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6 Mar, 2012


Anyone can take part in scientific research – even those who have yet to walk or talk. Lauren Foster Mustardé, and her son, visit the Birkbeck Babylab.

It’s not every day that a researcher asks to attach electrodes to your baby’s head without medical reason. I somewhat nervously agreed, even though I had volunteered us to participate in this research study. I was quickly put at ease, however, when I saw that my son found the strange things on his head rather amusing.

We’re at the Birkbeck BabyLab, based at the college’s Centre for Brain and Cognitive Development. Working in the Wellcome Trust’s Science Funding division, I was aware that the Trust supported some research there, most notably Dr Tobias Grossman, a Sir Henry Wellcome Postdoctoral Fellow whose study on the role of the prefrontal cortex in the development of social cognition in infants was featured in the Trust’s 2009/10 research highlights.

I came across the BabyLab’s newsletter one day before I left on maternity leave and noticed that they were always looking for new study participants. Having worked in infant research myself early in my career, it is an area near and dear to my heart, so I decided to volunteer us as participants.

We attended two sessions when my son, Ewan, was 7 and 8 months old and participated in three interesting studies. The first (and, thankfully, only) one that involved electrodes used an EEG to track activation of the motor areas of the brain while Ewan watched videos of simple actions. The second study examined face processing and the recognition of emotions. Ewan’s gaze was tracked while he watched a video of expressive faces. The last study aimed to assess whether infants can predict patterns of events by tracking their gaze as they watched moving shapes on a screen.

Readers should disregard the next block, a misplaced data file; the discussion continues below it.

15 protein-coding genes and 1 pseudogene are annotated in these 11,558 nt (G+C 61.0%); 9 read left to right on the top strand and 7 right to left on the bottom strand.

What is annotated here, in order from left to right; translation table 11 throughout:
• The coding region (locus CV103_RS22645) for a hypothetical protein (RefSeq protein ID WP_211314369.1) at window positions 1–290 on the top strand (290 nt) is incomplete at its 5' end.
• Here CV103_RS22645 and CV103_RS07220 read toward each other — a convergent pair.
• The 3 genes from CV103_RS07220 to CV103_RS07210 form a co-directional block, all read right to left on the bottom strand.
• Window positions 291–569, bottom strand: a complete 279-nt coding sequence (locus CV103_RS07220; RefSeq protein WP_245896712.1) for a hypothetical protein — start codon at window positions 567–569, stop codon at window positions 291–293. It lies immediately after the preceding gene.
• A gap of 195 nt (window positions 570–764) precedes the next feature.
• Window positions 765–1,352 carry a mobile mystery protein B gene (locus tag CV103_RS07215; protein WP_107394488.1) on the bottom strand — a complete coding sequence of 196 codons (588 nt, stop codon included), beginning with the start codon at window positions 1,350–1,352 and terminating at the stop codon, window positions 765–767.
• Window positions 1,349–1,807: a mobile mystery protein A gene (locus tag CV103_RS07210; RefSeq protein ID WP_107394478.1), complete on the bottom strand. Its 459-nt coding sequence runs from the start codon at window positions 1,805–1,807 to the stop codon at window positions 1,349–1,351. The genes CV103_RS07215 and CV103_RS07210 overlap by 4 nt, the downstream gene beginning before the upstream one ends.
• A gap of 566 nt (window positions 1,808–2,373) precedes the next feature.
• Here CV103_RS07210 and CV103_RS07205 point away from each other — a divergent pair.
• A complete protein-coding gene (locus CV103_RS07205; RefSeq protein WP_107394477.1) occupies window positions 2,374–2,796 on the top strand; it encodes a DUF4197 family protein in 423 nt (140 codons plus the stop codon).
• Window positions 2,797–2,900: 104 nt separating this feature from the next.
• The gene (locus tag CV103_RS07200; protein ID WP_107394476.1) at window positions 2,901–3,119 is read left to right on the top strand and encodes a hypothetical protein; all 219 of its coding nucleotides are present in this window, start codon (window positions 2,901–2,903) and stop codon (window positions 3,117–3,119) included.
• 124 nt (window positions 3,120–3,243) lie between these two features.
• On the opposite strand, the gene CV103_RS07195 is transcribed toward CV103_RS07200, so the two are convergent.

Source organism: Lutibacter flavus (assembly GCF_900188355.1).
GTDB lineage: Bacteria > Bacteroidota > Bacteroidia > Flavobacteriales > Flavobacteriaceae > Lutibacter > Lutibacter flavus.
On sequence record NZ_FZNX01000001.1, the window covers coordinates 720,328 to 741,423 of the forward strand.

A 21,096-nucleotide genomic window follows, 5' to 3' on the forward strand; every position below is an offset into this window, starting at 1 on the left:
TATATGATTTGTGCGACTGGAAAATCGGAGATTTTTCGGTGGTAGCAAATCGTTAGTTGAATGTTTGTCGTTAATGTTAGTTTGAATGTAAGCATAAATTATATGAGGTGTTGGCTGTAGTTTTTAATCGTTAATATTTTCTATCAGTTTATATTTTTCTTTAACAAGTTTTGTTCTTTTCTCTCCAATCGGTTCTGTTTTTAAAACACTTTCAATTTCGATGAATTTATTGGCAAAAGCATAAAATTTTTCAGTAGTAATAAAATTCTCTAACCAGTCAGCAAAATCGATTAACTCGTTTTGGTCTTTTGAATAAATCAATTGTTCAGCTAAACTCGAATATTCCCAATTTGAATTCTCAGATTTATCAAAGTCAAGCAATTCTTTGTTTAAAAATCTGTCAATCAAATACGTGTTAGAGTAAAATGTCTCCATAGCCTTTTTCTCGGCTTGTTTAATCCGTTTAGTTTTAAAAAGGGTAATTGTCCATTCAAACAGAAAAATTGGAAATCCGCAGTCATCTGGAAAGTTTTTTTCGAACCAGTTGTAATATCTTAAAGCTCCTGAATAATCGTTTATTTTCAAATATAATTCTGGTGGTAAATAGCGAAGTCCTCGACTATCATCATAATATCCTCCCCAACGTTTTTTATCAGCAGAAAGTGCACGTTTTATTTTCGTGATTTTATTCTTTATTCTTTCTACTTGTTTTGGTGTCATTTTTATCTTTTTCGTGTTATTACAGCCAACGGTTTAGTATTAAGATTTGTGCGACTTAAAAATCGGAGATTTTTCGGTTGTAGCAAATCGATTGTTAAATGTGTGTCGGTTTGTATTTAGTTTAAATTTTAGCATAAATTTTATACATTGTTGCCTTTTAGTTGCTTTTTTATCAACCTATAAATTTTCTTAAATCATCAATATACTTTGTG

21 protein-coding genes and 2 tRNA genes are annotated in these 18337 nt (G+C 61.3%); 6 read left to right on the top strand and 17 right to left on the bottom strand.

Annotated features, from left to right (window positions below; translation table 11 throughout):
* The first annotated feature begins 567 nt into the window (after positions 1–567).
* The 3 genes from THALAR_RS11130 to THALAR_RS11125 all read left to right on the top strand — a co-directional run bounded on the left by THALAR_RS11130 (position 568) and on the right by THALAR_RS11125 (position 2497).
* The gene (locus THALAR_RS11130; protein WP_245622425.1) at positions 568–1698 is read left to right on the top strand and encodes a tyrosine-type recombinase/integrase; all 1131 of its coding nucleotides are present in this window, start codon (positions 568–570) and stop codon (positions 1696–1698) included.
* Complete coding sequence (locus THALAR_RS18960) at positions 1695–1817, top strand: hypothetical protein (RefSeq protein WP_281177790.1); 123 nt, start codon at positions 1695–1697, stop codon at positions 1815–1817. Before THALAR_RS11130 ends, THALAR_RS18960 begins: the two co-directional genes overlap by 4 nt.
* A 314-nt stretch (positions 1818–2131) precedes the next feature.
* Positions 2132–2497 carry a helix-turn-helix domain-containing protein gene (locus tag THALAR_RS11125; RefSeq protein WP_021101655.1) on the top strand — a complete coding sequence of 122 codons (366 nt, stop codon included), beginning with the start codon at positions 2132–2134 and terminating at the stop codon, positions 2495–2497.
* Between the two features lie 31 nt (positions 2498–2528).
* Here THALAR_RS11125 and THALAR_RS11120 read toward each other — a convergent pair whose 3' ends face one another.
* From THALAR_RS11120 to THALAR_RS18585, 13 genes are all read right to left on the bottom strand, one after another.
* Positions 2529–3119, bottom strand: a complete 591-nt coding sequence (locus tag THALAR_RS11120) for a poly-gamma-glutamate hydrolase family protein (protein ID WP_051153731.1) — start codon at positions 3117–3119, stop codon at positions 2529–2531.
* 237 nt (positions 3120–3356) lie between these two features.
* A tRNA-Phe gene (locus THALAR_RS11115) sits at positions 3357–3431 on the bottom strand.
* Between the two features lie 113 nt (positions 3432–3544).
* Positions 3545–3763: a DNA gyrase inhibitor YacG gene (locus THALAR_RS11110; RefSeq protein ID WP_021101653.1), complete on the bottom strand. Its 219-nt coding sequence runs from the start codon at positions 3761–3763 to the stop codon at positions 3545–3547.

Ewan was thrilled by each study and gave his stamp of approval with a mix of rapt attention, kicking feet and squeals of excitement. I couldn’t help but feel proud watching my little boy, thinking of all the complex activity whirring around in his brain. I wonder, though, if perhaps I had a more profound experience than Ewan did, as I think his truly favourite bit was having several young female researchers shower him with attention.

Lauren Foster Mustardé

Lauren is a Science Portfolio Advisor in Pathogens Immunology and Population Health, Science Funding at the Wellcome Trust.

Image credit: Flickr/Nesson Marshall
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